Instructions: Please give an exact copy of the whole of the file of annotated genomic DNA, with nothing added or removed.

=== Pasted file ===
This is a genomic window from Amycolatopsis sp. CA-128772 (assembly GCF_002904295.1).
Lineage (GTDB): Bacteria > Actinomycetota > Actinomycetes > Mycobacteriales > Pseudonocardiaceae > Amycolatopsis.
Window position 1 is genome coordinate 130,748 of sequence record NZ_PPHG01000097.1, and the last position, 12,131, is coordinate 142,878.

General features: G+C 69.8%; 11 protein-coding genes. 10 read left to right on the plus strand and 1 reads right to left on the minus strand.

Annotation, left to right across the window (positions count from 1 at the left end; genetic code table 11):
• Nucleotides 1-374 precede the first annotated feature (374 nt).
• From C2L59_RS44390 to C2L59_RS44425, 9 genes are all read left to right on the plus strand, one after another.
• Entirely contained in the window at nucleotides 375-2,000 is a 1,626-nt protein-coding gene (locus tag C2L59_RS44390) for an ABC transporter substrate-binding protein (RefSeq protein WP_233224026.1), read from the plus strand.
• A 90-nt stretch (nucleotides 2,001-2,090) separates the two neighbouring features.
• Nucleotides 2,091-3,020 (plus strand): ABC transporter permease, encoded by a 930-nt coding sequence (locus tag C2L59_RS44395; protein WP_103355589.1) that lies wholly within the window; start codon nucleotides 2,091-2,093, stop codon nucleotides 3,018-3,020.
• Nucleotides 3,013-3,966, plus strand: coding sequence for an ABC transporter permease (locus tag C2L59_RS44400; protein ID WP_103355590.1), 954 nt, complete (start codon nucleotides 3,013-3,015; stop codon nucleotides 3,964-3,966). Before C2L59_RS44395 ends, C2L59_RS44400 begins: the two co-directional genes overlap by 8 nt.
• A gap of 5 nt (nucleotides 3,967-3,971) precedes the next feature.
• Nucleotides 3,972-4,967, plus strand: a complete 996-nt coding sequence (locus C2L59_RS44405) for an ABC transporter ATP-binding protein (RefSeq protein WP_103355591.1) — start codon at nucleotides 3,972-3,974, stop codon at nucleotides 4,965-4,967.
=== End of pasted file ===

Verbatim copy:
This is a genomic window from Amycolatopsis sp. CA-128772 (assembly GCF_002904295.1).
Lineage (GTDB): Bacteria > Actinomycetota > Actinomycetes > Mycobacteriales > Pseudonocardiaceae > Amycolatopsis.
Window position 1 is genome coordinate 130,748 of sequence record NZ_PPHG01000097.1, and the last position, 12,131, is coordinate 142,878.

General features: G+C 69.8%; 11 protein-coding genes. 10 read left to right on the plus strand and 1 reads right to left on the minus strand.

Annotation, left to right across the window (positions count from 1 at the left end; genetic code table 11):
• Nucleotides 1-374 precede the first annotated feature (374 nt).
• From C2L59_RS44390 to C2L59_RS44425, 9 genes are all read left to right on the plus strand, one after another.
• Entirely contained in the window at nucleotides 375-2,000 is a 1,626-nt protein-coding gene (locus tag C2L59_RS44390) for an ABC transporter substrate-binding protein (RefSeq protein WP_233224026.1), read from the plus strand.
• A 90-nt stretch (nucleotides 2,001-2,090) separates the two neighbouring features.
• Nucleotides 2,091-3,020 (plus strand): ABC transporter permease, encoded by a 930-nt coding sequence (locus tag C2L59_RS44395; protein WP_103355589.1) that lies wholly within the window; start codon nucleotides 2,091-2,093, stop codon nucleotides 3,018-3,020.
• Nucleotides 3,013-3,966, plus strand: coding sequence for an ABC transporter permease (locus tag C2L59_RS44400; protein ID WP_103355590.1), 954 nt, complete (start codon nucleotides 3,013-3,015; stop codon nucleotides 3,964-3,966). Before C2L59_RS44395 ends, C2L59_RS44400 begins: the two co-directional genes overlap by 8 nt.
• A gap of 5 nt (nucleotides 3,967-3,971) precedes the next feature.
• Nucleotides 3,972-4,967, plus strand: a complete 996-nt coding sequence (locus C2L59_RS44405) for an ABC transporter ATP-binding protein (RefSeq protein WP_103355591.1) — start codon at nucleotides 3,972-3,974, stop codon at nucleotides 4,965-4,967.